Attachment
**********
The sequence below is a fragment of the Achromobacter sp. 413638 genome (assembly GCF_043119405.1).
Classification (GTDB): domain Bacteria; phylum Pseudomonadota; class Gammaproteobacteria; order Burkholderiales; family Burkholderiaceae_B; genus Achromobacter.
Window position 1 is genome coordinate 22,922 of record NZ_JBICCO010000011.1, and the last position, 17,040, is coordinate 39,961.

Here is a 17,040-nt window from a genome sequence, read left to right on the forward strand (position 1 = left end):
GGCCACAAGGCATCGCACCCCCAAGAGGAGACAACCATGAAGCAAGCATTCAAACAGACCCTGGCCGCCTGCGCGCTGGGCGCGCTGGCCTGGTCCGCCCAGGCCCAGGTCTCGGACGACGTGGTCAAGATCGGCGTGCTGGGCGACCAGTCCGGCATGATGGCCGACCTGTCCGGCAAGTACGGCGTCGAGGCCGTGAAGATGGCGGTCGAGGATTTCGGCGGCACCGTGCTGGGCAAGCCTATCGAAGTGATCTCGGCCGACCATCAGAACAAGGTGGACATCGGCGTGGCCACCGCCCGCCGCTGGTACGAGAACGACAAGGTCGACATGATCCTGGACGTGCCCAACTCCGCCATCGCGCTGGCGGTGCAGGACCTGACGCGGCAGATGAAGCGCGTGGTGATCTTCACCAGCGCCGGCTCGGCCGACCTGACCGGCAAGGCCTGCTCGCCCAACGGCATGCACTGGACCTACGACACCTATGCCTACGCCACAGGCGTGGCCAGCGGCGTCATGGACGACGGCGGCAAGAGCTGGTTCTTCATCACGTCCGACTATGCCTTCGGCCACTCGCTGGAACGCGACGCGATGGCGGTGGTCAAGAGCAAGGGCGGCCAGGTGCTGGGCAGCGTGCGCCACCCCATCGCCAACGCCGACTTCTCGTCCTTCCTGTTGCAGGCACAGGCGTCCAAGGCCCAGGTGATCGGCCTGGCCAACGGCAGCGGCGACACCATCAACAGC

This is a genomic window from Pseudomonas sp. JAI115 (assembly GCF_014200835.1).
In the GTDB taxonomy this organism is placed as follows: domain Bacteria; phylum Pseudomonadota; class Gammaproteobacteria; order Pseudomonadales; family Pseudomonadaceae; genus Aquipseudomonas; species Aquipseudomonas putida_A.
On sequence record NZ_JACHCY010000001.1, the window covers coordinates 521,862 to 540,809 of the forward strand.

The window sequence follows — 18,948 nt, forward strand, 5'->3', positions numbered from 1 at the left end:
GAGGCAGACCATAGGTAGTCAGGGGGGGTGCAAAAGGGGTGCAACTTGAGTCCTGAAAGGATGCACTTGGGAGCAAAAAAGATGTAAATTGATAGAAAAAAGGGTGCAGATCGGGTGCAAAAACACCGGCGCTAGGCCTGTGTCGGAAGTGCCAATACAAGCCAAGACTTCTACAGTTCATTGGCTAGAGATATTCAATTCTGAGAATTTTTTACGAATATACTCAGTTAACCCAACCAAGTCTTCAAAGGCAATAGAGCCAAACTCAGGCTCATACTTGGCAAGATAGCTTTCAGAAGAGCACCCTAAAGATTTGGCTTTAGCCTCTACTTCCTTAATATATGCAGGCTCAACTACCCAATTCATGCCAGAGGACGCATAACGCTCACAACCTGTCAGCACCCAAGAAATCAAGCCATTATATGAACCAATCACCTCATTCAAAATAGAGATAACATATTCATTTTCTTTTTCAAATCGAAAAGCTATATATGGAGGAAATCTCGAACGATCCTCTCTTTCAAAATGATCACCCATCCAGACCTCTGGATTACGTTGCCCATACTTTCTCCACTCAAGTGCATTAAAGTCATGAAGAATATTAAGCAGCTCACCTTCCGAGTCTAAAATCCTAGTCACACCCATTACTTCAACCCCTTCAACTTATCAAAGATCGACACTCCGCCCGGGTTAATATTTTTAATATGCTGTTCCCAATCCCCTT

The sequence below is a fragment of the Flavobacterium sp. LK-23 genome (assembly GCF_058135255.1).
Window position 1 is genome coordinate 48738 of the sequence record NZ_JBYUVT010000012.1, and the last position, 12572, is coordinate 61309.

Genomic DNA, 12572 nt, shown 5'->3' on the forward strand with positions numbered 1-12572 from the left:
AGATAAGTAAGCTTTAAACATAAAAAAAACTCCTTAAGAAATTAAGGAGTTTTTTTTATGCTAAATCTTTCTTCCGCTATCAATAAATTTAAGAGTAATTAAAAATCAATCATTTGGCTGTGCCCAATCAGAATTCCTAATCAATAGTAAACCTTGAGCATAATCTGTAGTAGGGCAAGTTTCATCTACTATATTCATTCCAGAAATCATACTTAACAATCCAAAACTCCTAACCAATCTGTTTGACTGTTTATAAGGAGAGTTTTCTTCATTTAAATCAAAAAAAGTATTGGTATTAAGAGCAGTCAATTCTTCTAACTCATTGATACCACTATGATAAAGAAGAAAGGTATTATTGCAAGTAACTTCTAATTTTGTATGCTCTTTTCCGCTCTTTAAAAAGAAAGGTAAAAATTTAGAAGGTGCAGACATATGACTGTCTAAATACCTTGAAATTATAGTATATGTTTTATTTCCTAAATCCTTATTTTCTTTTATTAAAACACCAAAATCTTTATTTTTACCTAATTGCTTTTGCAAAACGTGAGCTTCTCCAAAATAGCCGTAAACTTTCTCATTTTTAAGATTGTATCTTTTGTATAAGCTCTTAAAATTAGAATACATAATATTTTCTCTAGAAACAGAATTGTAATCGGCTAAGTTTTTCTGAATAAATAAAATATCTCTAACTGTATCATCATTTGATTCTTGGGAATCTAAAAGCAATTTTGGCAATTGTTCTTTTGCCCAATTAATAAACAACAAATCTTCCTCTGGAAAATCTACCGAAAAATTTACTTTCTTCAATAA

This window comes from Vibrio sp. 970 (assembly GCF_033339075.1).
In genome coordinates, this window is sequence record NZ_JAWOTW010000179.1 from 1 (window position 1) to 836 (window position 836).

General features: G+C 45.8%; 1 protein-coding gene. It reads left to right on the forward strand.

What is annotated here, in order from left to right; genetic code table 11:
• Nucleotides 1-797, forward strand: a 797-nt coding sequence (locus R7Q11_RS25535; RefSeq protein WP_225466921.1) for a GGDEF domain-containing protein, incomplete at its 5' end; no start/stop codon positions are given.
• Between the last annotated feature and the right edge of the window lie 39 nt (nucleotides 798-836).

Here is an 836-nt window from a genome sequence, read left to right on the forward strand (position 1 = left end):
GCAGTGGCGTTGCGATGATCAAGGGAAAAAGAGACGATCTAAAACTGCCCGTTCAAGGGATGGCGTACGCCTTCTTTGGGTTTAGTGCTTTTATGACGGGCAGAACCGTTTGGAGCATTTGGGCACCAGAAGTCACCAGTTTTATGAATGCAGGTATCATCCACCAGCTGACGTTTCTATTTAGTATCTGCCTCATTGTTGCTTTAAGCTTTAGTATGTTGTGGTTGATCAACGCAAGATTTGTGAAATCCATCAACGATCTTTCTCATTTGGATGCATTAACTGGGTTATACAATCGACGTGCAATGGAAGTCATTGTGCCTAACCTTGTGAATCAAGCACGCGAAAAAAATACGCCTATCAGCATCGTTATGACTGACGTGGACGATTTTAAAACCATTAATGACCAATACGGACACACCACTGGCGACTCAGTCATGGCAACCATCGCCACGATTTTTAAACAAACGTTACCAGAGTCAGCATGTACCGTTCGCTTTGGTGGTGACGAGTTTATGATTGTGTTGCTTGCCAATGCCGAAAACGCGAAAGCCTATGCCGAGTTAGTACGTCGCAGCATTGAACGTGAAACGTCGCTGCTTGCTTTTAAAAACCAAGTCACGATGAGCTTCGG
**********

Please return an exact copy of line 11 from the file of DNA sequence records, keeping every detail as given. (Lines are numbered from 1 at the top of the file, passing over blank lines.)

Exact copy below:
The sequence below is a fragment of the Flavobacterium sp. LK-23 genome (assembly GCF_058135255.1).